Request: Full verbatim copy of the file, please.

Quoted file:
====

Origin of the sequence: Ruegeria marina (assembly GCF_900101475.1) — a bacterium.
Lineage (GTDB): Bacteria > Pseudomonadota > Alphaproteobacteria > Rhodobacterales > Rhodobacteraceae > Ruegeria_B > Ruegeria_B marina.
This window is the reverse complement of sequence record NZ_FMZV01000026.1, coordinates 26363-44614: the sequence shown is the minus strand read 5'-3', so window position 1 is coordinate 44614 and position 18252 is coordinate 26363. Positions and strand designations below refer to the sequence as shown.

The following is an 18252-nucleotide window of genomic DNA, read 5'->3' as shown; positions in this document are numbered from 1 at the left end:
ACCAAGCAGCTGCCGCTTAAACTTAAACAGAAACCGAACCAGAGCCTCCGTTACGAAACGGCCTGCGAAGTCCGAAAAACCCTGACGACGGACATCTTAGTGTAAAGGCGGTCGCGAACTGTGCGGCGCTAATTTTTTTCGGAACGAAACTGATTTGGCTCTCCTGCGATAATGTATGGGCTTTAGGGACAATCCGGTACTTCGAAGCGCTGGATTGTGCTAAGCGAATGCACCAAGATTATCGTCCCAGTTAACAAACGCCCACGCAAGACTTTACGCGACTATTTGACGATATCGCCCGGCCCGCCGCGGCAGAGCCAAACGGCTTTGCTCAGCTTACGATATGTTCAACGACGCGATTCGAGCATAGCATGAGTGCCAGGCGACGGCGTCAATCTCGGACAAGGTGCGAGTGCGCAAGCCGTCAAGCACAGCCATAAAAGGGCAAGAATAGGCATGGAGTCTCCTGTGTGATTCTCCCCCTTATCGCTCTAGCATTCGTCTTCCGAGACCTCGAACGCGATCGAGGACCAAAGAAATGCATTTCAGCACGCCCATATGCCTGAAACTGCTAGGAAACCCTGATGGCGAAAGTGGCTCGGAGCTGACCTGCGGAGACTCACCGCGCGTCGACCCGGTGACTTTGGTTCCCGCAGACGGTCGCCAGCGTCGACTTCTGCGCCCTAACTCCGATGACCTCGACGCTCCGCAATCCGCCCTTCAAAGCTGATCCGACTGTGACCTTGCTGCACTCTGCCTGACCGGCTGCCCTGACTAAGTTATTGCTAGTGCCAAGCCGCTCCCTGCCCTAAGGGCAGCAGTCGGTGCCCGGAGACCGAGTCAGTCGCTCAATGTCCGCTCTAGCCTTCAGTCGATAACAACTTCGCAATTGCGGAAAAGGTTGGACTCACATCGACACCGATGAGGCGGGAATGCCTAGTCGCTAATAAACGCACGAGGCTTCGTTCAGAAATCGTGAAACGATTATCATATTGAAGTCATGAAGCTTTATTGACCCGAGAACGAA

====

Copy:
Origin of the sequence: Ruegeria marina (assembly GCF_900101475.1) — a bacterium.
Lineage (GTDB): Bacteria > Pseudomonadota > Alphaproteobacteria > Rhodobacterales > Rhodobacteraceae > Ruegeria_B > Ruegeria_B marina.
This window is the reverse complement of sequence record NZ_FMZV01000026.1, coordinates 26363-44614: the sequence shown is the minus strand read 5'-3', so window position 1 is coordinate 44614 and position 18252 is coordinate 26363. Positions and strand designations below refer to the sequence as shown.

The following is an 18252-nucleotide window of genomic DNA, read 5'->3' as shown; positions in this document are numbered from 1 at the left end:
ACCAAGCAGCTGCCGCTTAAACTTAAACAGAAACCGAACCAGAGCCTCCGTTACGAAACGGCCTGCGAAGTCCGAAAAACCCTGACGACGGACATCTTAGTGTAAAGGCGGTCGCGAACTGTGCGGCGCTAATTTTTTTCGGAACGAAACTGATTTGGCTCTCCTGCGATAATGTATGGGCTTTAGGGACAATCCGGTACTTCGAAGCGCTGGATTGTGCTAAGCGAATGCACCAAGATTATCGTCCCAGTTAACAAACGCCCACGCAAGACTTTACGCGACTATTTGACGATATCGCCCGGCCCGCCGCGGCAGAGCCAAACGGCTTTGCTCAGCTTACGATATGTTCAACGACGCGATTCGAGCATAGCATGAGTGCCAGGCGACGGCGTCAATCTCGGACAAGGTGCGAGTGCGCAAGCCGTCAAGCACAGCCATAAAAGGGCAAGAATAGGCATGGAGTCTCCTGTGTGATTCTCCCCCTTATCGCTCTAGCATTCGTCTTCCGAGACCTCGAACGCGATCGAGGACCAAAGAAATGCATTTCAGCACGCCCATATGCCTGAAACTGCTAGGAAACCCTGATGGCGAAAGTGGCTCGGAGCTGACCTGCGGAGACTCACCGCGCGTCGACCCGGTGACTTTGGTTCCCGCAGACGGTCGCCAGCGTCGACTTCTGCGCCCTAACTCCGATGACCTCGACGCTCCGCAATCCGCCCTTCAAAGCTGATCCGACTGTGACCTTGCTGCACTCTGCCTGACCGGCTGCCCTGACTAAGTTATTGCTAGTGCCAAGCCGCTCCCTGCCCTAAGGGCAGCAGTCGGTGCCCGGAGACCGAGTCAGTCGCTCAATGTCCGCTCTAGCCTTCAGTCGATAACAACTTCGCAATTGCGGAAAAGGTTGGACTCACATCGACACCGATGAGGCGGGAATGCCTAGTCGCTAATAAACGCACGAGGCTTCGTTCAGAAATCGTGAAACGATTATCATATTGAAGTCATGAAGCTTTATTGACCCGAGAACGAA